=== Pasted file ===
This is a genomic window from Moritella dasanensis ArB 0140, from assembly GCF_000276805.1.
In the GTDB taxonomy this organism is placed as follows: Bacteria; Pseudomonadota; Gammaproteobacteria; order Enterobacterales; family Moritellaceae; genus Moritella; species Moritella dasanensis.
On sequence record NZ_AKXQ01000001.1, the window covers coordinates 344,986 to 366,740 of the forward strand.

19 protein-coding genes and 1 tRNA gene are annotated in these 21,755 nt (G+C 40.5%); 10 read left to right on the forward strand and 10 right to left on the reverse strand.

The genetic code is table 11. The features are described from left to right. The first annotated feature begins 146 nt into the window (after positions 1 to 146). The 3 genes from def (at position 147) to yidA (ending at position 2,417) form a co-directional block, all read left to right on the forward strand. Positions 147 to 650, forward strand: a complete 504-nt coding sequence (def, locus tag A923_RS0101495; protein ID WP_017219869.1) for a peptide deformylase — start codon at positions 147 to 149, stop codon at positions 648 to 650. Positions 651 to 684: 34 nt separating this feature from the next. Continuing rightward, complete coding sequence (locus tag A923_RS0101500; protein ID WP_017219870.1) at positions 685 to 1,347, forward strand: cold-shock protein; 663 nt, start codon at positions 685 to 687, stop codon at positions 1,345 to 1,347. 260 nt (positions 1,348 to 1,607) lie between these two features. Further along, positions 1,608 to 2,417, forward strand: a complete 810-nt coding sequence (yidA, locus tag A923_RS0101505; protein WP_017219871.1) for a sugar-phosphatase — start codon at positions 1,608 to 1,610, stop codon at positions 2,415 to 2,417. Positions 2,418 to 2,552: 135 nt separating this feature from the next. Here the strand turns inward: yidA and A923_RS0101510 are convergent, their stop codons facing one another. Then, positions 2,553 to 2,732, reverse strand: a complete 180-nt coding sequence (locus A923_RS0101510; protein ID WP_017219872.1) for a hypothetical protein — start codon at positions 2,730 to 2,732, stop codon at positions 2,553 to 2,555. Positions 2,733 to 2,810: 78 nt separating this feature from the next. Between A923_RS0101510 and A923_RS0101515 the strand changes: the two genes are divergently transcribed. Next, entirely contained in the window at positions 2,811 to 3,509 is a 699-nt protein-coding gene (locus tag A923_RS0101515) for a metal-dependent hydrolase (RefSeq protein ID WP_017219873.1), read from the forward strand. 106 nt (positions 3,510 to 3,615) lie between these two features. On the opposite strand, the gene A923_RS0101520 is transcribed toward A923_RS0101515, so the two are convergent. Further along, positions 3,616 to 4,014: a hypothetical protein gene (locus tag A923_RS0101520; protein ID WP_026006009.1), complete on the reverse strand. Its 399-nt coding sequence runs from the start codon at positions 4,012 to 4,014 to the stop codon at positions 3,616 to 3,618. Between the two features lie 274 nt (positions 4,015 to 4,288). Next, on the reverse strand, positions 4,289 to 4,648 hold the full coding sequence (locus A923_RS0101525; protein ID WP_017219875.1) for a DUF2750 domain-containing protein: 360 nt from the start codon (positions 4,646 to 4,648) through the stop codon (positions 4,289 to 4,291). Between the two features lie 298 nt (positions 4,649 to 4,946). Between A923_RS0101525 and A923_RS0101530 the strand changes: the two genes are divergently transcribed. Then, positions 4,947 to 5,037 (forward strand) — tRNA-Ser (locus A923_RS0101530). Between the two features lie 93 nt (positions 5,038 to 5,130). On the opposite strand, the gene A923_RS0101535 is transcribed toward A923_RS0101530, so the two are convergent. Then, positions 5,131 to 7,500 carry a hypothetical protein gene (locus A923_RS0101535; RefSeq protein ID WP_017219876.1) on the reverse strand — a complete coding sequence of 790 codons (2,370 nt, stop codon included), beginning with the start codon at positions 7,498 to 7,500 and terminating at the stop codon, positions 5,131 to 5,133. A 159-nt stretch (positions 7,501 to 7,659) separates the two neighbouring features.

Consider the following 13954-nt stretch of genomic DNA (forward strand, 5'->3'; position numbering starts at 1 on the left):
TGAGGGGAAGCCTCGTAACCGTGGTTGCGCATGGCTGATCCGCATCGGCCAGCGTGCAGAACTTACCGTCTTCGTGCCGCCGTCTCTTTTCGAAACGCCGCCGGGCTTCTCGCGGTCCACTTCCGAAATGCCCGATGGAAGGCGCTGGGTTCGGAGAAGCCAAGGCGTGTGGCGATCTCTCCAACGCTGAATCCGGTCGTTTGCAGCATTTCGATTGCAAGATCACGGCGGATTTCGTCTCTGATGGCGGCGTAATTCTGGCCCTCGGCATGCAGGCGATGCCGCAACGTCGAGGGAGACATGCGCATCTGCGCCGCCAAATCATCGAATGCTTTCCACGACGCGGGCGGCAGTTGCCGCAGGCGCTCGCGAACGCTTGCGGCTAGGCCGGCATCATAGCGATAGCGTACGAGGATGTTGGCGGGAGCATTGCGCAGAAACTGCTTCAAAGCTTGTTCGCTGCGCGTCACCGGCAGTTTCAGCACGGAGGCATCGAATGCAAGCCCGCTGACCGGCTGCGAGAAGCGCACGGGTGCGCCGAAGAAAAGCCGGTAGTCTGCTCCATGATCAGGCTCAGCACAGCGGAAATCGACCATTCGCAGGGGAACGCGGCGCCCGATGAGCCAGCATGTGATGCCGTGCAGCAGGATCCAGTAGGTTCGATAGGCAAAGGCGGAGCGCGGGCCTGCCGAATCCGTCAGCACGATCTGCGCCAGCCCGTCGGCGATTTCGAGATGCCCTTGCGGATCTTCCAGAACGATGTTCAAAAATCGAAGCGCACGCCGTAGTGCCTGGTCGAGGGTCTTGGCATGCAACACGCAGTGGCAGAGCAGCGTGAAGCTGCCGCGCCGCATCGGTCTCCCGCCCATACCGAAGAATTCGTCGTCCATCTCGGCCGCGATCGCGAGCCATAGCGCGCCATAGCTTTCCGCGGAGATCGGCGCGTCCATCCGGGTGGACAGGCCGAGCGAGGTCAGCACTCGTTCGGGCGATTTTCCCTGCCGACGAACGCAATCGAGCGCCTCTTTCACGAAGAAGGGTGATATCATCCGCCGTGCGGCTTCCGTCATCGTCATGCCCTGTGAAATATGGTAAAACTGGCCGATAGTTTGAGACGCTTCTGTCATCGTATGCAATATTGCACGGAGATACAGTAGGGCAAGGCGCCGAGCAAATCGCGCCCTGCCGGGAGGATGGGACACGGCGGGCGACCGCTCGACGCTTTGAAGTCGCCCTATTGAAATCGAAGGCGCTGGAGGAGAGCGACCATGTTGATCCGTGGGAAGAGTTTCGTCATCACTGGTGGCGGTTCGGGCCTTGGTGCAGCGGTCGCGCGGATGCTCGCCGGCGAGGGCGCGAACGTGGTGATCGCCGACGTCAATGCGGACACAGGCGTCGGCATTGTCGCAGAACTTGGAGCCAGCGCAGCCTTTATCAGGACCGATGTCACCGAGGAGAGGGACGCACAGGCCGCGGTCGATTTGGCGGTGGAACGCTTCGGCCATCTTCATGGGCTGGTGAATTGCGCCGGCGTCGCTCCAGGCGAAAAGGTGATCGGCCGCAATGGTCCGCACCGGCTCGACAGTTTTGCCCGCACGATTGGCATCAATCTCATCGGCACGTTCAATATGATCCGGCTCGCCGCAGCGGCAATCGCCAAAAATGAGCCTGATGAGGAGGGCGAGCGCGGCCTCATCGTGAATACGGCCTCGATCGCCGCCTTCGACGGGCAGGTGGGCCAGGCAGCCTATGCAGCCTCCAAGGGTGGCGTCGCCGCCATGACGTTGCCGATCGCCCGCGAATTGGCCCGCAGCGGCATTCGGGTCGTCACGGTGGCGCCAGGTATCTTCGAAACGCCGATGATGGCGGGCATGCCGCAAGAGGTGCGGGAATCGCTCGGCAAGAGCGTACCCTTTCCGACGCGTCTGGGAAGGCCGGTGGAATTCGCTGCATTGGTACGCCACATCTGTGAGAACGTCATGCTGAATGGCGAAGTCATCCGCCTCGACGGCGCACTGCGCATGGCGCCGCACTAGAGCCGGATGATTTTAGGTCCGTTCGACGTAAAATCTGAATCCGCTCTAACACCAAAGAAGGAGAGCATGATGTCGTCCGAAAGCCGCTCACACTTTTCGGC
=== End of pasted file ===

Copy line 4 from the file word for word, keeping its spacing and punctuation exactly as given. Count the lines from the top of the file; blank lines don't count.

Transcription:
19 protein-coding genes and 1 tRNA gene are annotated in these 21,755 nt (G+C 40.5%); 10 read left to right on the forward strand and 10 right to left on the reverse strand.